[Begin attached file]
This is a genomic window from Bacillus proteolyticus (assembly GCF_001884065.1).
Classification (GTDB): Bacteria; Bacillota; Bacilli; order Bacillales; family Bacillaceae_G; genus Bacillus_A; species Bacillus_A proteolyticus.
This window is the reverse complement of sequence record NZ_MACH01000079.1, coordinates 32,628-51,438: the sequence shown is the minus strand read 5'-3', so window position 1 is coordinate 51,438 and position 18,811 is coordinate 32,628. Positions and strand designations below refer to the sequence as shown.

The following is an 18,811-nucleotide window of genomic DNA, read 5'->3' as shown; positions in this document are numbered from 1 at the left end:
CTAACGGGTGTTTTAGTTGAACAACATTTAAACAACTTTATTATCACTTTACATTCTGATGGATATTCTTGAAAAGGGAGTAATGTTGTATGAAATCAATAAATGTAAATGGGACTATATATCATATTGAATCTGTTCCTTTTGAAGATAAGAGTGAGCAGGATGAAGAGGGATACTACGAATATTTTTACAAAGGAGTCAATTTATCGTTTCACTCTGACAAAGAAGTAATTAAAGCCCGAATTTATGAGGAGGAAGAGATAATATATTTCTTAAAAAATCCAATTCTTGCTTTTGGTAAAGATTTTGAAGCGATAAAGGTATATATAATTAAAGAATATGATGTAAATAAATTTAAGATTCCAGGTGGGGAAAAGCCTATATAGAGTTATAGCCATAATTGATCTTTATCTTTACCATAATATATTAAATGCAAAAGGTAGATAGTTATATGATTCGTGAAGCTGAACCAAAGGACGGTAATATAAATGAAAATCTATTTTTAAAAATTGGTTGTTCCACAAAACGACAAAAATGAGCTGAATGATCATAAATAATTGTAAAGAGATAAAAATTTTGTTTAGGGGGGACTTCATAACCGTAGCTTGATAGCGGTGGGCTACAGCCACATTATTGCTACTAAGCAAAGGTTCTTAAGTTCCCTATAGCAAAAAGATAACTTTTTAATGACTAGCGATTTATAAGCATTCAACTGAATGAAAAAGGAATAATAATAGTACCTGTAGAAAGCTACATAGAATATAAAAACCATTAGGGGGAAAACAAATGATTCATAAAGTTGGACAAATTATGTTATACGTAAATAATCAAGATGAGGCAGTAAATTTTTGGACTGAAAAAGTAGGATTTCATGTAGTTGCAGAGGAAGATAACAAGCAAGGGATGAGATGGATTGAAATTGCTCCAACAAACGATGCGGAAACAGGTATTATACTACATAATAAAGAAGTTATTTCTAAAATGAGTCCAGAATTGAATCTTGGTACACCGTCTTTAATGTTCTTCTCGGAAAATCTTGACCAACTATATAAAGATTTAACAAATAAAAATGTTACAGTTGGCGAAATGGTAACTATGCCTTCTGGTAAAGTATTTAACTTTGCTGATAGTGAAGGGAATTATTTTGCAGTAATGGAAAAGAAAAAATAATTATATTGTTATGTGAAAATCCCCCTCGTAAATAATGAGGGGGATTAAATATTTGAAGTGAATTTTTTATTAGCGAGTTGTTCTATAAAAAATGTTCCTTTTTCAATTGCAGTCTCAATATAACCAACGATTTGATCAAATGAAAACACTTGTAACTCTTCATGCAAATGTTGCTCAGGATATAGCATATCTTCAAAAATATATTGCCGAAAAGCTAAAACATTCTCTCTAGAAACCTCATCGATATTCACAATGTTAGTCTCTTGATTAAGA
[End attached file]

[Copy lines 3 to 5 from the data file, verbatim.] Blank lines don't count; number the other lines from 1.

This window is the reverse complement of sequence record NZ_MACH01000079.1, coordinates 32,628-51,438: the sequence shown is the minus strand read 5'-3', so window position 1 is coordinate 51,438 and position 18,811 is coordinate 32,628. Positions and strand designations below refer to the sequence as shown.

The following is an 18,811-nucleotide window of genomic DNA, read 5'->3' as shown; positions in this document are numbered from 1 at the left end:
CTAACGGGTGTTTTAGTTGAACAACATTTAAACAACTTTATTATCACTTTACATTCTGATGGATATTCTTGAAAAGGGAGTAATGTTGTATGAAATCAATAAATGTAAATGGGACTATATATCATATTGAATCTGTTCCTTTTGAAGATAAGAGTGAGCAGGATGAAGAGGGATACTACGAATATTTTTACAAAGGAGTCAATTTATCGTTTCACTCTGACAAAGAAGTAATTAAAGCCCGAATTTATGAGGAGGAAGAGATAATATATTTCTTAAAAAATCCAATTCTTGCTTTTGGTAAAGATTTTGAAGCGATAAAGGTATATATAATTAAAGAATATGATGTAAATAAATTTAAGATTCCAGGTGGGGAAAAGCCTATATAGAGTTATAGCCATAATTGATCTTTATCTTTACCATAATATATTAAATGCAAAAGGTAGATAGTTATATGATTCGTGAAGCTGAACCAAAGGACGGTAATATAAATGAAAATCTATTTTTAAAAATTGGTTGTTCCACAAAACGACAAAAATGAGCTGAATGATCATAAATAATTGTAAAGAGATAAAAATTTTGTTTAGGGGGGACTTCATAACCGTAGCTTGATAGCGGTGGGCTACAGCCACATTATTGCTACTAAGCAAAGGTTCTTAAGTTCCCTATAGCAAAAAGATAACTTTTTAATGACTAGCGATTTATAAGCATTCAACTGAATGAAAAAGGAATAATAATAGTACCTGTAGAAAGCTACATAGAATATAAAAACCATTAGGGGGAAAACAAATGATTCATAAAGTTGGACAAATTATGTTATACGTAAATAATCAAGATGAGGCAGTAAATTTTTGGACTGAAAAAGTAGGATTTCATGTAGTTGCAGAGGAAGATAACAAGCAAGGGATGAGATGGATTGAAATTGCTCCAACAAACGATGCGGAAACAGGTATTATACTACATAATAAAGAAGTTATTTCTAAAATGAGTCCAGAATTGAATCTTGGTACACCGTCTTTAATGTTCTTCTCGGAAAATCTTGACCAACTATATAAAGATTTAACAAATAAAAATGTTACAGTTGGCGAAATGGTAACTATGCCTTCTGGTAAAGTATTTAACTTTGCTGATAGTGAAGGGAATTATTTTGCAGTAATGGAAAAGAAAAAATAATTATATTGTTATGTGAAAATCCCCCTCGTAAATAATGAGGGGGATTAAATATTTGAAGTGAATTTTTTATTAGCGAGTTGTTCTATAAAAAATGTTCCTTTTTCAATTGCAGTCTCAATATAACCAACGATTTGATCAAATGAAAACACTTGTAACTCTTCATGCAAATGTTGCTCAGGATATAGCATATCTTCAAAAATATATTGCCGAAAAGCTAAAACATTCTCTCTAGAAACCTCATCGATATTCACAATGTTAGTCTCTTGATTAAGA